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Question 2

Do you think that your college education was a good investment?

This story came in through our initial call out, when we asked, “Do you feel stuck?” Our guest blogger, Alicia S., is stuck overseas, unable to return home. She asked not to use her last name, given her status.

Alicia “in the middle of nowhere.”

I’m 28, and an economic refugee. I left the U.S. about two years after finishing graduate school, and I can’t, realistically, come back until the loans are repaid — which would be 15 years from now at the earliest.

I made a bad decision taking on the debt that I did, at 17, 18, and 19 years old.

I thought college loans were an investment, like a small business loan, that would pay off in no time. I thought the people in the financial aid office, employed by the university, had my best interests at heart. It didn’t occur to me that they had enrollment goals to think about.

Based on my knowledge of credit cards and home loans, I assumed that the bank wouldn’t give me money I couldn’t afford to pay back. I didn’t know at the time that the banks were legally exempt from the typical risks associated with loan making, and didn’t really care what I could or couldn’t afford. I didn’t have the right guidance, and I should have done more homework.

Cut to graduation: I was lucky to be immediately employed in my field. However, over the next two years I became increasingly despondent about the fact that my monthly net income of $2,100 would cover minimum loan repayments ($800), rent in a studio apartment ($500), electricity, water, internet, phone ($200), car insurance ($200), and less than $100 a week for food, clothes, medical care, and everything else in life.

This was my life: If the car needs a service, I eat ramen for the rest of the week. If I get sick and see the doctor and/or pick up a prescription, I eat ramen for the rest of the week. If I break my eyeglasses, I eat ramen for the next two weeks. I cut my own hair. I buy clothes second-hand.

I was, frankly, shocked, to be employed full-time and holding a graduate degree, yet living hand to mouth and passing over meat in the grocery store because it was too expensive. I was increasingly depressed by my prospects — with thirty years of loan repayments, even the idea of an eventual increase in salary through career advancement seemed like little hope. For years into the future, I was looking at saving $0.

I couldn’t afford to get married or have children. I could never afford to buy a house. I could never afford another car after the one I had died. I could never take a vacation. And perhaps most of all, I wouldn’t be able to take care of my mother, herself struggling to get by. This would be my life for the next five, ten, fifteen, thirty years — work to stay alive and pay Sallie.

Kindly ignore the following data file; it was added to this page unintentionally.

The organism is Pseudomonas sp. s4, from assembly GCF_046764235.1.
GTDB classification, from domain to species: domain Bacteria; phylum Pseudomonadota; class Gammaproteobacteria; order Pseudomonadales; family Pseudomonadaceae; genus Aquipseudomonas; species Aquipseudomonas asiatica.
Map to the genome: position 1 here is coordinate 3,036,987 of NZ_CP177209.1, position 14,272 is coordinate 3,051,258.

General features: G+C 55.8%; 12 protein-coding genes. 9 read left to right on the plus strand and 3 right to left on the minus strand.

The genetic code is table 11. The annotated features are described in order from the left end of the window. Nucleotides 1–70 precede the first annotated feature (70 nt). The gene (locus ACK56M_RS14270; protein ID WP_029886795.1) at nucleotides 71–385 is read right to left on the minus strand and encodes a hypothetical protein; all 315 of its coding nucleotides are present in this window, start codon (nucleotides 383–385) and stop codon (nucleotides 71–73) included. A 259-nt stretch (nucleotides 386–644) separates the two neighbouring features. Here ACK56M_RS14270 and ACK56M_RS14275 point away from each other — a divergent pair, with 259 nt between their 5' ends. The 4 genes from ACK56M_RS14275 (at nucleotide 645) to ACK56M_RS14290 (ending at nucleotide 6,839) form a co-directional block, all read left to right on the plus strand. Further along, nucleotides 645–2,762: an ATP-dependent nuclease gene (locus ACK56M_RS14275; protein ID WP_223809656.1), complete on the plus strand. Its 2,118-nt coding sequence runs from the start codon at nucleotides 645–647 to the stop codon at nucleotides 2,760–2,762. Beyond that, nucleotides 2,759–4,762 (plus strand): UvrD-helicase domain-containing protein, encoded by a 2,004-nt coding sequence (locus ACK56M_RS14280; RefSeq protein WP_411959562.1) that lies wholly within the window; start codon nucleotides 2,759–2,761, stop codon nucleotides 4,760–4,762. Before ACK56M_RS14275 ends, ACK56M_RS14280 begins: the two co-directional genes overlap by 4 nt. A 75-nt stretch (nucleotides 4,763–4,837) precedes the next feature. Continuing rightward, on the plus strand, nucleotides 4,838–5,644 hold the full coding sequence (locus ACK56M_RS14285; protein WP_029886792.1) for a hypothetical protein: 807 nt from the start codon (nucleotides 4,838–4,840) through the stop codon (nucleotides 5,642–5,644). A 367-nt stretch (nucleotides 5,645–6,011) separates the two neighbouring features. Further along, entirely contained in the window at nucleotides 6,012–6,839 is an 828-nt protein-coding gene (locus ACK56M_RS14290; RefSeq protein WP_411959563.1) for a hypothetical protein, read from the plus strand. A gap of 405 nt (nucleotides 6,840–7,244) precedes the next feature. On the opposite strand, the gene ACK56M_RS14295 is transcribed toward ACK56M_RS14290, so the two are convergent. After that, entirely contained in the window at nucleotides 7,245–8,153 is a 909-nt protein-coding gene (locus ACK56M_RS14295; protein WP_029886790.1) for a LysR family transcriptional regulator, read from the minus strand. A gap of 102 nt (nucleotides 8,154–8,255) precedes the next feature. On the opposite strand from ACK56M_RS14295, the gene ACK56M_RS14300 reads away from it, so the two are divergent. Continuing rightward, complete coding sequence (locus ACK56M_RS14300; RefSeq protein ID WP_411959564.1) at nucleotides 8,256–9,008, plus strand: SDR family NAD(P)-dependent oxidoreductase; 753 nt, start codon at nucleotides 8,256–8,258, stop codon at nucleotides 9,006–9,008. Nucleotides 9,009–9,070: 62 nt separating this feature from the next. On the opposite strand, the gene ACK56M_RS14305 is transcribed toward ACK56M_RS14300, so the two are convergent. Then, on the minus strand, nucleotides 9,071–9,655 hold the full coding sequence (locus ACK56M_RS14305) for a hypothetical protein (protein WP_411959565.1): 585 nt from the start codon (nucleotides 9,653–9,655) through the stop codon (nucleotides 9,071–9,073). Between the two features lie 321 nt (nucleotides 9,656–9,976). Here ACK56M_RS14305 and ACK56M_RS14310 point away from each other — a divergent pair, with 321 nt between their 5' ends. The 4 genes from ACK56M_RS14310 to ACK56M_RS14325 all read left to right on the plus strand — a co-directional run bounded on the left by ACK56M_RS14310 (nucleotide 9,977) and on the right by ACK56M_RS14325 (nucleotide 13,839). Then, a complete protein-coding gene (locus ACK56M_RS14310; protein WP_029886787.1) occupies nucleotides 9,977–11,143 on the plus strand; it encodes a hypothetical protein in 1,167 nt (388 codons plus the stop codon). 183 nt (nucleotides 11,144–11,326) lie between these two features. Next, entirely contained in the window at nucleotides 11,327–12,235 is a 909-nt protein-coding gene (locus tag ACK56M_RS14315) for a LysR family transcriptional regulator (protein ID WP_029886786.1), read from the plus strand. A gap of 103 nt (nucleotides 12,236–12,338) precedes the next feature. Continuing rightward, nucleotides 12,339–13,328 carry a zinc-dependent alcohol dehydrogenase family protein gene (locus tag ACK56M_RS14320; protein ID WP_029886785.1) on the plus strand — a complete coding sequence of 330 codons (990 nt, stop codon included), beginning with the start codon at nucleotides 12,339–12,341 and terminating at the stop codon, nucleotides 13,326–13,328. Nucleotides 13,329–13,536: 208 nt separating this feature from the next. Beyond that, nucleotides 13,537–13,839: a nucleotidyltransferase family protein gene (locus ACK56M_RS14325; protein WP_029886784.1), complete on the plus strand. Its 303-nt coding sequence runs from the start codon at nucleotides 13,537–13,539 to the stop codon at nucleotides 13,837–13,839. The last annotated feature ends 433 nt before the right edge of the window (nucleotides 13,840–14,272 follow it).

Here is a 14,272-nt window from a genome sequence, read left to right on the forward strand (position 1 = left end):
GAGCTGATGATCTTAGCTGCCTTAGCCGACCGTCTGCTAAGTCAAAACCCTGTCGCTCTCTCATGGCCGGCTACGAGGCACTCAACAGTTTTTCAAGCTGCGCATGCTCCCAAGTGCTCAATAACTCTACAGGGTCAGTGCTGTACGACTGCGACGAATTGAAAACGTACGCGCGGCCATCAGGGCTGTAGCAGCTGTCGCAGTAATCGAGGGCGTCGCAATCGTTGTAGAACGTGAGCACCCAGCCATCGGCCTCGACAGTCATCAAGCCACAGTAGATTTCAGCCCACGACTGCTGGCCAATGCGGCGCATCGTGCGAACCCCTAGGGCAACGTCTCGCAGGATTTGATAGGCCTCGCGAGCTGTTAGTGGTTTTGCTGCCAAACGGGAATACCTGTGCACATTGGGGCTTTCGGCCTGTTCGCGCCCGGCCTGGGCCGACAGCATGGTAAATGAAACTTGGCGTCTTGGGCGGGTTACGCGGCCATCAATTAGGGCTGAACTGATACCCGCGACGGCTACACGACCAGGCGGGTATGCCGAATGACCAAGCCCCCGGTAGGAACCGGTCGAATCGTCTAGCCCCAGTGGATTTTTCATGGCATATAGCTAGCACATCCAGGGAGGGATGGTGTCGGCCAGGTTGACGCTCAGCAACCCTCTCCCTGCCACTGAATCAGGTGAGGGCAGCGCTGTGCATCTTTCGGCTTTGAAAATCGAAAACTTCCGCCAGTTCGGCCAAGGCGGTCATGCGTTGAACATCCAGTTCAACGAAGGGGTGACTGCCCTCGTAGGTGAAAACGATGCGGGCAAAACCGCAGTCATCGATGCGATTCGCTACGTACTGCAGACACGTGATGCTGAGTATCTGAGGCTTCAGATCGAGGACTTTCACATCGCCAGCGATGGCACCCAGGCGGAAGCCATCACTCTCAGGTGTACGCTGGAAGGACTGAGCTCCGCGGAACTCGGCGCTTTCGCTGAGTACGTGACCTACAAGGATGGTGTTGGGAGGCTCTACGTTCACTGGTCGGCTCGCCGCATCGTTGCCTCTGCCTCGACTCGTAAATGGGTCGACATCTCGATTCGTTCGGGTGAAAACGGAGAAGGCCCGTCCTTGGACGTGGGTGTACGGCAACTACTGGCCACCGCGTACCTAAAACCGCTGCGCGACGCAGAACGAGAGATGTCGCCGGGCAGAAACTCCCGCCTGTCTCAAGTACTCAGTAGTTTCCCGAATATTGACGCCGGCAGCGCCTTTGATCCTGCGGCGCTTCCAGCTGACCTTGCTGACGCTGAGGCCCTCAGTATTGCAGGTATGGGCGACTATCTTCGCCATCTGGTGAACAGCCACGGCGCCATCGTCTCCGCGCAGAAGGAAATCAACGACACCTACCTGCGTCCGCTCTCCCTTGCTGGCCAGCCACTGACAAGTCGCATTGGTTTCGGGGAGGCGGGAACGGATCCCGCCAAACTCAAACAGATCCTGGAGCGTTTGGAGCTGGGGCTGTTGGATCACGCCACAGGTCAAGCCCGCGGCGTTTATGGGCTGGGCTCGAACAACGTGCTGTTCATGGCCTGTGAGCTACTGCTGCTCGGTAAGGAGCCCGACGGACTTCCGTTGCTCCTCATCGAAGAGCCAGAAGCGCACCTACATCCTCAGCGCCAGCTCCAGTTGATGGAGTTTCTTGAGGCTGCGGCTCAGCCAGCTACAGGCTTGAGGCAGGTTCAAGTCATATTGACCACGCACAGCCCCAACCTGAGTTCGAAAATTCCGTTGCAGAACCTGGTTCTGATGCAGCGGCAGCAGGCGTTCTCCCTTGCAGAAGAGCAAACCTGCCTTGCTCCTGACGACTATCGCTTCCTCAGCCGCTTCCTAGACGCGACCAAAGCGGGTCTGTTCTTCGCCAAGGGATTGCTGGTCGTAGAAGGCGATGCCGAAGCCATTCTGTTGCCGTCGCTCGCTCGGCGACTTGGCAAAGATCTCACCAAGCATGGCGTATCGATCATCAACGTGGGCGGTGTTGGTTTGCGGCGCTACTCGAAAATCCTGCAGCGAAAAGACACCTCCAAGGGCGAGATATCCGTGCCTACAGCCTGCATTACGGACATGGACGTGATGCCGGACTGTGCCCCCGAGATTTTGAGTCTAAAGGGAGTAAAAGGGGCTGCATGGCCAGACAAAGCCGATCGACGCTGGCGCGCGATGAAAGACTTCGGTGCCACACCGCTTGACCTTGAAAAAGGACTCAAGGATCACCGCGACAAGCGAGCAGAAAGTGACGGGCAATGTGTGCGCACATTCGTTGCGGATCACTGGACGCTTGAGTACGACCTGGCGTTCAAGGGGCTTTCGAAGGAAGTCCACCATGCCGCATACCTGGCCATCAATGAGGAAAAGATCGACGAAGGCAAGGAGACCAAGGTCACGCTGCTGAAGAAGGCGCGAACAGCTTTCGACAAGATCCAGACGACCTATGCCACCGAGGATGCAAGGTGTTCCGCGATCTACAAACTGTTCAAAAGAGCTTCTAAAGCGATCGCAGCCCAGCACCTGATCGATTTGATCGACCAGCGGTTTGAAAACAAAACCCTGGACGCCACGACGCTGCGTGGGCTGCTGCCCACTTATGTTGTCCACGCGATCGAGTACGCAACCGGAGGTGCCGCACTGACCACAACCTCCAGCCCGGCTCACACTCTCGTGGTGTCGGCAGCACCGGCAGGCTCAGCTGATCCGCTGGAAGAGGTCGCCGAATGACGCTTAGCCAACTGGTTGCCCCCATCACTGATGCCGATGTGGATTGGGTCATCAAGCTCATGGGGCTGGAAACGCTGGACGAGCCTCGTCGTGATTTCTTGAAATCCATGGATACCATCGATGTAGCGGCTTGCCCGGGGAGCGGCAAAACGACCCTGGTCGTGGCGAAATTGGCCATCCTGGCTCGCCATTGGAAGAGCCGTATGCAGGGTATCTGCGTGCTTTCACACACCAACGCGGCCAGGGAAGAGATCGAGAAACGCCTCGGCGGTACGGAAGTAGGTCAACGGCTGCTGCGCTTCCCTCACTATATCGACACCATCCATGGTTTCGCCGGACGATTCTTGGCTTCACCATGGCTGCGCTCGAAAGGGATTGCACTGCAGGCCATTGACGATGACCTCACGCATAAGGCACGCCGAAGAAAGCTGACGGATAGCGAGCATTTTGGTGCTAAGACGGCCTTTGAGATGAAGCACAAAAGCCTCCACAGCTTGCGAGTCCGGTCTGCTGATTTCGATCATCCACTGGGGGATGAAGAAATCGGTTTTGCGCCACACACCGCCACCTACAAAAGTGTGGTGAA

This was a far cry from what I had envisioned for myself. As a first-generation college graduate, I assumed I would succeed in “pulling myself up by the bootstraps” and surpassing the quality of life my parents had experienced throughout their lives. That is, after all, the American Dream. I bought it — hook, line, and sinker.

So, in the end, I went overseas. I secured a job in my field in the Middle East, where my salary affords a much more comfortable living standard, extra debt repayments, savings, help for mom, and even a budget vacation every year. Where I live, there are lots of expatriates from Bangladesh, the Philippines, India, and other places, all of whom have left a lack of opportunity at home looking for better prospects abroad.

When I meet one of these folks, we are both struck to find ourselves here for the same reason.

I attended public universities, including two years of junior college, and worked the entire time I was in school. I did not attend an expensive private institution or spend my free time socializing. Six years of tuition, books, fees, and deferred interest, however, totaled almost $90,000. I was wholly ineligible for financial aid, because my parents earned too much money. Their actual contribution to my expenses, however, was $0 — not for a lack of desire to support me, but for a genuine lack of ability.

If I had really, truly, understood the costs of a university education way back then, I would have known that I’d be better off economically not enrolling in college. I might have become an entrepreneur instead of a professional. I might have spent a gap year pursuing Canadian residency, in order to access a more affordable education.

For now, I’m contributing to building another nation, working in a university where citizens attend all years of public tertiary education completely free of charge, including books. I always share my story with them, to underscore just how different things could be.


  1. gridlocked at 4:23 pm, October 3, 2012

    holy sh#t, this is so common, this is my girlfriend, this could easily be me if I continue with my education. What matters is my passion, my education is always a trade or professional degree. I love what I do and am saddened that these perimeters are placed around improving my skills through higher education. Of course, with a little discipline and creativity I can still achieve great things but what requires licensure, unfortunately, has no way around the hours needed other than being sure you take the cheapest path possible.

  2. Vincent Capone at 8:29 pm, October 3, 2012

    Great story – and the “brain drain” example of graduates moving overseas is a great example of a recent trend plaguing our nation. I too have been mulling over overseas work.

  3. Alicia S at 7:10 am, October 4, 2012

    Have you read the book “Leaving America: The New Expatriate Generation” by John Wennersten? It considers this trend in more detail, fairly interesting read. http://www.amazon.com/Leaving-America-The-Expatriate-Generation/dp/0313345066/ref=sr_1_2?ie=UTF8&qid=1349348933&sr=8-2&keywords=leaving+america